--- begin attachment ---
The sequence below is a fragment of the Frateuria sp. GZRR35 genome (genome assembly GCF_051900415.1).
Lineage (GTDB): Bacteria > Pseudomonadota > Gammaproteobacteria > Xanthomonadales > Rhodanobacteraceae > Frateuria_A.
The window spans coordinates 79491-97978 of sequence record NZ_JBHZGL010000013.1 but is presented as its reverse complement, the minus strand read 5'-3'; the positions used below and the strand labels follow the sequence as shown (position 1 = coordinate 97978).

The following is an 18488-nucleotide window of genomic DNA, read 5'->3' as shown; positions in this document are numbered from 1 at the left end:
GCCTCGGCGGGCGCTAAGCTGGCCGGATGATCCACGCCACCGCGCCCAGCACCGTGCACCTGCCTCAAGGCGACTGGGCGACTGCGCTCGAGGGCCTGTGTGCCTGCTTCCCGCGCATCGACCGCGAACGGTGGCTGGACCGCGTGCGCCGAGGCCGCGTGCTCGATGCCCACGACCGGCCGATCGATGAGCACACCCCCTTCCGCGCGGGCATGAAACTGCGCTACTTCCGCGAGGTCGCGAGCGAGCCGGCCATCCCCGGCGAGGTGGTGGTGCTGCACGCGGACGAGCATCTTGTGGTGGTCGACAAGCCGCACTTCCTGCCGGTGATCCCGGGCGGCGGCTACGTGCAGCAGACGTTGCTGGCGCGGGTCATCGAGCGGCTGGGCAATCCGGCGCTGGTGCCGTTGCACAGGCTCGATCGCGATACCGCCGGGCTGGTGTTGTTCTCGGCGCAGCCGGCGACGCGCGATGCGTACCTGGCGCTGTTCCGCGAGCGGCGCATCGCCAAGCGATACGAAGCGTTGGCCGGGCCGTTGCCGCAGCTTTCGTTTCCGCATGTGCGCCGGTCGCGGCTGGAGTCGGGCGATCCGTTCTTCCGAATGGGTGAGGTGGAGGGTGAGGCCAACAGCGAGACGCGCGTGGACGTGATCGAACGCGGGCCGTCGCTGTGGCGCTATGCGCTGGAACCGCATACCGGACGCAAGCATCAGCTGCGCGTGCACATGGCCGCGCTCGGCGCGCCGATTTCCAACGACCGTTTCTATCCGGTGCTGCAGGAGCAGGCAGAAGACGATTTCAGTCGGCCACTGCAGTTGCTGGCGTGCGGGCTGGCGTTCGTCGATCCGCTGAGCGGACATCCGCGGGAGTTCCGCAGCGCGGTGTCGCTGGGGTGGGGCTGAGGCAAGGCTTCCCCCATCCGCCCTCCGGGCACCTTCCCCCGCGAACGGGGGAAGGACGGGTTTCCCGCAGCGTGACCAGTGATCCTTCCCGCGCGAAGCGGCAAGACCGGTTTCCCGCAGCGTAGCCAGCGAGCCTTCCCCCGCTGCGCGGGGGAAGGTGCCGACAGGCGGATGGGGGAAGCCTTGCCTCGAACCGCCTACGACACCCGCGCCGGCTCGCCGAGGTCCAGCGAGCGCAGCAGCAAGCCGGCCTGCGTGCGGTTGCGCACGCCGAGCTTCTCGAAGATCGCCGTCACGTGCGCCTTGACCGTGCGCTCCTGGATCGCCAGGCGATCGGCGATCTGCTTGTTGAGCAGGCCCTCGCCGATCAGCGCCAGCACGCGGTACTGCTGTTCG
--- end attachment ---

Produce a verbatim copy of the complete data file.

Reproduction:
The sequence below is a fragment of the Frateuria sp. GZRR35 genome (genome assembly GCF_051900415.1).
Lineage (GTDB): Bacteria > Pseudomonadota > Gammaproteobacteria > Xanthomonadales > Rhodanobacteraceae > Frateuria_A.
The window spans coordinates 79491-97978 of sequence record NZ_JBHZGL010000013.1 but is presented as its reverse complement, the minus strand read 5'-3'; the positions used below and the strand labels follow the sequence as shown (position 1 = coordinate 97978).

The following is an 18488-nucleotide window of genomic DNA, read 5'->3' as shown; positions in this document are numbered from 1 at the left end:
GCCTCGGCGGGCGCTAAGCTGGCCGGATGATCCACGCCACCGCGCCCAGCACCGTGCACCTGCCTCAAGGCGACTGGGCGACTGCGCTCGAGGGCCTGTGTGCCTGCTTCCCGCGCATCGACCGCGAACGGTGGCTGGACCGCGTGCGCCGAGGCCGCGTGCTCGATGCCCACGACCGGCCGATCGATGAGCACACCCCCTTCCGCGCGGGCATGAAACTGCGCTACTTCCGCGAGGTCGCGAGCGAGCCGGCCATCCCCGGCGAGGTGGTGGTGCTGCACGCGGACGAGCATCTTGTGGTGGTCGACAAGCCGCACTTCCTGCCGGTGATCCCGGGCGGCGGCTACGTGCAGCAGACGTTGCTGGCGCGGGTCATCGAGCGGCTGGGCAATCCGGCGCTGGTGCCGTTGCACAGGCTCGATCGCGATACCGCCGGGCTGGTGTTGTTCTCGGCGCAGCCGGCGACGCGCGATGCGTACCTGGCGCTGTTCCGCGAGCGGCGCATCGCCAAGCGATACGAAGCGTTGGCCGGGCCGTTGCCGCAGCTTTCGTTTCCGCATGTGCGCCGGTCGCGGCTGGAGTCGGGCGATCCGTTCTTCCGAATGGGTGAGGTGGAGGGTGAGGCCAACAGCGAGACGCGCGTGGACGTGATCGAACGCGGGCCGTCGCTGTGGCGCTATGCGCTGGAACCGCATACCGGACGCAAGCATCAGCTGCGCGTGCACATGGCCGCGCTCGGCGCGCCGATTTCCAACGACCGTTTCTATCCGGTGCTGCAGGAGCAGGCAGAAGACGATTTCAGTCGGCCACTGCAGTTGCTGGCGTGCGGGCTGGCGTTCGTCGATCCGCTGAGCGGACATCCGCGGGAGTTCCGCAGCGCGGTGTCGCTGGGGTGGGGCTGAGGCAAGGCTTCCCCCATCCGCCCTCCGGGCACCTTCCCCCGCGAACGGGGGAAGGACGGGTTTCCCGCAGCGTGACCAGTGATCCTTCCCGCGCGAAGCGGCAAGACCGGTTTCCCGCAGCGTAGCCAGCGAGCCTTCCCCCGCTGCGCGGGGGAAGGTGCCGACAGGCGGATGGGGGAAGCCTTGCCTCGAACCGCCTACGACACCCGCGCCGGCTCGCCGAGGTCCAGCGAGCGCAGCAGCAAGCCGGCCTGCGTGCGGTTGCGCACGCCGAGCTTCTCGAAGATCGCCGTCACGTGCGCCTTGACCGTGCGCTCCTGGATCGCCAGGCGATCGGCGATCTGCTTGTTGAGCAGGCCCTCGCCGATCAGCGCCAGCACGCGGTACTGCTGTTCG